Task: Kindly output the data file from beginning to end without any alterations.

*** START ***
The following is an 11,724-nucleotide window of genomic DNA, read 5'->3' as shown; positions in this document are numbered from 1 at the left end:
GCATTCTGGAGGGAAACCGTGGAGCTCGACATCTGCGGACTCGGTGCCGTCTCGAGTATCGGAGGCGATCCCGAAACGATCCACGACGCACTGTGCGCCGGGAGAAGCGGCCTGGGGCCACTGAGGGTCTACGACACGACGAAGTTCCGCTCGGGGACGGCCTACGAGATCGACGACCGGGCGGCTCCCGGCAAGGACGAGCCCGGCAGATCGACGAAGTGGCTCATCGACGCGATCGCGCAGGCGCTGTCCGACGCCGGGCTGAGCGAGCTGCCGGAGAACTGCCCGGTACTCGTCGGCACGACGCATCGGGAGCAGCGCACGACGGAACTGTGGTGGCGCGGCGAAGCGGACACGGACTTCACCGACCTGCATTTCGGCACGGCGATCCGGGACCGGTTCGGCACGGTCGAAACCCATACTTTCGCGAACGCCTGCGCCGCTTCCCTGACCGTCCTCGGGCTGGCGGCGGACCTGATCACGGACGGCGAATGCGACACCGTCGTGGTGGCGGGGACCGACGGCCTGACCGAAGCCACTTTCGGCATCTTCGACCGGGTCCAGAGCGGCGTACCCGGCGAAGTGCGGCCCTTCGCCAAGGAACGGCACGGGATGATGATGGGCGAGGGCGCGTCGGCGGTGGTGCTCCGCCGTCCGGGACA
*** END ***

The following is an 11,724-nucleotide window of genomic DNA, read 5'->3' as shown; positions in this document are numbered from 1 at the left end:
GCATTCTGGAGGGAAACCGTGGAGCTCGACATCTGCGGACTCGGTGCCGTCTCGAGTATCGGAGGCGATCCCGAAACGATCCACGACGCACTGTGCGCCGGGAGAAGCGGCCTGGGGCCACTGAGGGTCTACGACACGACGAAGTTCCGCTCGGGGACGGCCTACGAGATCGACGACCGGGCGGCTCCCGGCAAGGACGAGCCCGGCAGATCGACGAAGTGGCTCATCGACGCGATCGCGCAGGCGCTGTCCGACGCCGGGCTGAGCGAGCTGCCGGAGAACTGCCCGGTACTCGTCGGCACGACGCATCGGGAGCAGCGCACGACGGAACTGTGGTGGCGCGGCGAAGCGGACACGGACTTCACCGACCTGCATTTCGGCACGGCGATCCGGGACCGGTTCGGCACGGTCGAAACCCATACTTTCGCGAACGCCTGCGCCGCTTCCCTGACCGTCCTCGGGCTGGCGGCGGACCTGATCACGGACGGCGAATGCGACACCGTCGTGGTGGCGGGGACCGACGGCCTGACCGAAGCCACTTTCGGCATCTTCGACCGGGTCCAGAGCGGCGTACCCGGCGAAGTGCGGCCCTTCGCCAAGGAACGGCACGGGATGATGATGGGCGAGGGCGCGTCGGCGGTGGTGCTCCGCCGTCCGGGACA